If people allocated taxes to undervalued public goods, then wouldn’t the incentive of every agency…
The Suburbanist
232

The government should not help to save Chrysler, of course not. This is a private enterprise system. It’s often described as a profit system but that’s a misleading label. It’s a profit and loss system. And the loss part is even more important than the profit because it’s what gets rid of badly managed, poorly operated companies. When Chrysler loses money…it’s got to do something. When Amtrak loses money it goes to congress and gets a bigger appropriation. — Milton Friedman, What is Greed?

The current system of government rewards failure. Would this be an even bigger problem with pragmatarianism?

One part of the problem with the current system is that congress is spending money that it didn’t earn. Friedman had a good bit about other people’s money. With pragmatarianism, taxpayers are going to be spending their own money. As such, they are going to be a gazillion times more sensitive to how well their money is being used. Taxpayers really don’t want their hard-earned money to be flushed down the toilet. So I’m pretty confident that failure will be a lot less rewarded with pragmatarianism.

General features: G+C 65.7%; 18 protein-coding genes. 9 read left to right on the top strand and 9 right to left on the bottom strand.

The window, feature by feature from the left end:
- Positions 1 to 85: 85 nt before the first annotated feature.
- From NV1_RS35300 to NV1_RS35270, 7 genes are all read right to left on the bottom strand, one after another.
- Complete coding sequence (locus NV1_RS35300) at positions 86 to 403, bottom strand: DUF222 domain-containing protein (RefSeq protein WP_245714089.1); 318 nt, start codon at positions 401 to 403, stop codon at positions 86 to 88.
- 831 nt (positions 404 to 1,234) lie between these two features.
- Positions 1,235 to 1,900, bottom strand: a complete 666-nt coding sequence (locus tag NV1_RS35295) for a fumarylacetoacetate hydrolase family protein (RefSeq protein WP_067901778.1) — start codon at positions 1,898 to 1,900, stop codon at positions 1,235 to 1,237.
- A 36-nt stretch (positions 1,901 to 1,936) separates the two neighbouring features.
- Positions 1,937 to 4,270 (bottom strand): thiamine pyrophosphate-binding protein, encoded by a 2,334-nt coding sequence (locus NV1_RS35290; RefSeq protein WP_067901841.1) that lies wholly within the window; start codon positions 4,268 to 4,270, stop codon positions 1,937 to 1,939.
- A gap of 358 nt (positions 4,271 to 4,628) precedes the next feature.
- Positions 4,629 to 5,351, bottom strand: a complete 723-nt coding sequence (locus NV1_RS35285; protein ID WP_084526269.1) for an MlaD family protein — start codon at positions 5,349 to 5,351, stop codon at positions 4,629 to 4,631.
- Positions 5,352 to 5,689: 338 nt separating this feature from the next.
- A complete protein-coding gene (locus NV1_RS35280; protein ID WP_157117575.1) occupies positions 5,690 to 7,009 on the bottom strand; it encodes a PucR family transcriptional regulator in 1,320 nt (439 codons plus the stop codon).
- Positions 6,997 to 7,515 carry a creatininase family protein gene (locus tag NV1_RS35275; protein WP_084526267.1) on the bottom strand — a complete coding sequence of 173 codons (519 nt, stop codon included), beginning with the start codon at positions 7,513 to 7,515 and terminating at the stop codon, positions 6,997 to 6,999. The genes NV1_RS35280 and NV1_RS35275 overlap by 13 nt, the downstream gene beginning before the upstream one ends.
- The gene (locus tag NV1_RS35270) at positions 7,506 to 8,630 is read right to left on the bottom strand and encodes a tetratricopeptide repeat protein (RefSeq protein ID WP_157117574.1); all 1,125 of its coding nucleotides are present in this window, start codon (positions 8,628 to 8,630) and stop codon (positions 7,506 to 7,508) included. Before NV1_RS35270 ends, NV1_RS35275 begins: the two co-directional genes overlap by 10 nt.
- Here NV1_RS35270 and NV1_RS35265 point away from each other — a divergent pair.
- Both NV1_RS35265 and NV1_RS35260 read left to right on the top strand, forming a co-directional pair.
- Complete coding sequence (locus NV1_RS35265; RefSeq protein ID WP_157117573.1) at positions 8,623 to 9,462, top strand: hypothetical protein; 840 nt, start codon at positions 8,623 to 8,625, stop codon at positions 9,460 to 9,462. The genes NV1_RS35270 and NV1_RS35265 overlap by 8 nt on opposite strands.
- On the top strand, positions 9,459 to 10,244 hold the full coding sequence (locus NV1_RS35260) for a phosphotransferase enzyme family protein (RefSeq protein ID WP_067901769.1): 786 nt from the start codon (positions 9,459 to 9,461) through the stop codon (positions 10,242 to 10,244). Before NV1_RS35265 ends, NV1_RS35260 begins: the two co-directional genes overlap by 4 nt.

Another part of the problem with the current system is that, when there’s only a few people deciding how to spend money, there’s going to be an extremely narrow range of perspectives in terms of solutions. With pragmatarianism you’re going to get the broadest possible range of perspectives on possible solutions. Some people are going to think that the problem of crime can be solved by more police. Others are going to think that the problem can be solved by improving education. Others are going to think that the solution is more employment opportunities (reducing barriers to entry). Obviously I can’t list all the different perspectives on possible solutions to crime.

Decentralized approaches result in more ground being covered and more progress being made.